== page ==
There is no replacement for your role as the leader in your home. However, studies have shown the importance of surrounding your kids with other like-minded, caring adults. As parents, we have a responsibility to know who our kids spend time with. So we schedule preschool play dates and park meet-ups so our kids can hang with their friends.
But how often do we consider which adults we want around our kids? There are good reasons to be intentional about the other adults in your kids’ lives. Here are 4 types of adults your kids should spend time with.
1. The DreamerPlacing our kids around adults who have worked hard and made their dreams come true is a powerful tool.
Dreamers can open your kids’ eyes to something they may not otherwise see. I have a friend who’s an assistant coach in the NBA. He once dreamed of being in the NBA. Watching that dream come true has inspired me. When we allow our kids to dream and be around dreamers, it gives them the freedom to think about the future in new and exciting ways. The balance here is to let them dream but not become consumed in something they may never achieve. Placing our kids around adults who have worked hard and made their dreams come true is a powerful tool.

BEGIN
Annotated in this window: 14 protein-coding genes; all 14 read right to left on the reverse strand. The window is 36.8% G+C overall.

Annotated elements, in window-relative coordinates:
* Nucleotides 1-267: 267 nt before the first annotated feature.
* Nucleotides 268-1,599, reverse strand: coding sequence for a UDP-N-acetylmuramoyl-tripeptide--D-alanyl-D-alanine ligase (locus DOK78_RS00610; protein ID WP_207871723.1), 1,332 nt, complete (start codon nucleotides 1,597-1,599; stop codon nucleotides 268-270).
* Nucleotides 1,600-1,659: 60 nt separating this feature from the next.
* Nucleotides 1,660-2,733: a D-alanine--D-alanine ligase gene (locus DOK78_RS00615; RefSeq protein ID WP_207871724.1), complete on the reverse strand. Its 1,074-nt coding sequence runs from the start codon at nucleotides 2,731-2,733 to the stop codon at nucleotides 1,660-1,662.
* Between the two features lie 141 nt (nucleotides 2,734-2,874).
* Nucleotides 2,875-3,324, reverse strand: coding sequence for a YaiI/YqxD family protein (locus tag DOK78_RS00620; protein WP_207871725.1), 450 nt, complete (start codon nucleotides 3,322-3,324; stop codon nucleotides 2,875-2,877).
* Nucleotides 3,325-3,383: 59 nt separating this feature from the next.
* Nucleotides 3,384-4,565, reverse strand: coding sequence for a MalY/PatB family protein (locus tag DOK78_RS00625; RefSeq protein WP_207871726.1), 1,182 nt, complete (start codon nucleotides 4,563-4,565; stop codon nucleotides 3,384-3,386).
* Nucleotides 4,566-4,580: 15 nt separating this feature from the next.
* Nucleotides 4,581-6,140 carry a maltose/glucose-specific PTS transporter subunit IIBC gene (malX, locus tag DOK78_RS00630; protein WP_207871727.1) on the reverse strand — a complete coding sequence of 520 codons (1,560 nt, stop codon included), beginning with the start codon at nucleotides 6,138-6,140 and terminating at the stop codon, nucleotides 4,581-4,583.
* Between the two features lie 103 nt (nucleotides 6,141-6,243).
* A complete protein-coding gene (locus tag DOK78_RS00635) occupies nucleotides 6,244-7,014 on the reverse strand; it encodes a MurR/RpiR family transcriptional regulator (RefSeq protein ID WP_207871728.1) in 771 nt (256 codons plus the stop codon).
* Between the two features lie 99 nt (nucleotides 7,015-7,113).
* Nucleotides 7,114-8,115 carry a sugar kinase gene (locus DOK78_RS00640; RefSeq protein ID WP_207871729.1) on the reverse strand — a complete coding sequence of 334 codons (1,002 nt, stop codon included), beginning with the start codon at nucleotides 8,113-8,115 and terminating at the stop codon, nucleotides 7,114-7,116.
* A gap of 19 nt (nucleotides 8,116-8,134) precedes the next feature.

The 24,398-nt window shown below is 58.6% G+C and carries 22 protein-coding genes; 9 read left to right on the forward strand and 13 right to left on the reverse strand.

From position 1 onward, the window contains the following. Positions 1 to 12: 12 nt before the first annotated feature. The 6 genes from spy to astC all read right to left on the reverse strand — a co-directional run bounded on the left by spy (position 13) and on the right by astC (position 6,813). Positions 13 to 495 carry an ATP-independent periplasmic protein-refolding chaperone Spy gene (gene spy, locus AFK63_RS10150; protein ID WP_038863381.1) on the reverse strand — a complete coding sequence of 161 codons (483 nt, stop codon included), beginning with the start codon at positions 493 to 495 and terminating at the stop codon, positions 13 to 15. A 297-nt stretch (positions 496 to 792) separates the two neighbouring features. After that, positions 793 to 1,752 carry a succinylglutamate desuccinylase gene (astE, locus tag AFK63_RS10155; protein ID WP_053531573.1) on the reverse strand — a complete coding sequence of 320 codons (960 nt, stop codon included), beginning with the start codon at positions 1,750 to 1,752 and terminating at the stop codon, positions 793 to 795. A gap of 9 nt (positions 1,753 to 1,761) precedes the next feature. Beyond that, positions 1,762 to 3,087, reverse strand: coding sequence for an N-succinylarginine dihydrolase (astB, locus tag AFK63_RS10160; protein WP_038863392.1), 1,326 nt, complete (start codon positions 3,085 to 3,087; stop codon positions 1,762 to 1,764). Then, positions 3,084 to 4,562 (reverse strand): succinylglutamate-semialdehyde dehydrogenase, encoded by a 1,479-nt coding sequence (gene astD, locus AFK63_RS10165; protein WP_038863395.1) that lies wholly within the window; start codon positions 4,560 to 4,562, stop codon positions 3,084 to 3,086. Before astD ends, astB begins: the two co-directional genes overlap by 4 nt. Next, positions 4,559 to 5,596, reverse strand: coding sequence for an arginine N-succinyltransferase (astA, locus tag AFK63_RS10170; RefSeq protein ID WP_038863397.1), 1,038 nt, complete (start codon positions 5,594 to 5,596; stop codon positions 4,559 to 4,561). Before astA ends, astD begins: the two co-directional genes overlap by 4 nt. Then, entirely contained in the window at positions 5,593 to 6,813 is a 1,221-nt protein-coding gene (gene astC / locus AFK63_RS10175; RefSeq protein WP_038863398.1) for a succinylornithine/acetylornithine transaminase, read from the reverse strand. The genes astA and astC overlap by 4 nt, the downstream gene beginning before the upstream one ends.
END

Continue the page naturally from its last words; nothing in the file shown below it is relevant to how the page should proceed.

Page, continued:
2. The Fixer
Having friends who can fix stuff has two benefits. One, they can help you fix what’s broken. Two, they can help your kids learn new skills. Find someone who is patient enough not only to help you but also to teach your kids at the same time. The reason I know how to trim hedges is because when I was a kid, one of my dad’s friends asked me to help him do some landscaping. He patiently showed me how to shape up hedges like a pro. Surround your kids with people who are skilled and willing to share their skills.
3. The Encourager
I often find myself intentionally encouraging my friends’ kids. As an encourager, I genuinely want to encourage great things I see in people—especially in my kids and their friends. It’s fun to brag about how awesome kids are in front of their parents. One day, while my kids were playing at the park, a few of the boys were not getting along. I watched one of them reconcile the situation. I went over to the boy who was the peacemaker and complimented him for his great work in resolving the conflict. Then, I told his dad about his ability to help everyone get along. Both he and his dad were encouraged. I want to surround my kids with other adults who’ll do that for them—encouraging adults who see traits in them that I might miss.
4. The Storyteller
Typically, the storyteller is a little older and more experienced. Storytelling is one of the most powerful ways we share life and pass on legacies. I’ve made it a point to ask that all my kids’ grandparents and church “grandparents” share stories of past experiences. It’s a joy to hear my kids retell the stories they heard from long ago about how things used to be. This gives them a wider perspective of the world and an appreciation for what they have. Want an easy win? Bring your kids to an event for seniors and help them mingle among wise adults full of stories.
Sound off: What other types of adults should we have around our kids?
Huddle Up Question
Huddle up with your kids and ask, “What is the greatest compliment you have ever received?”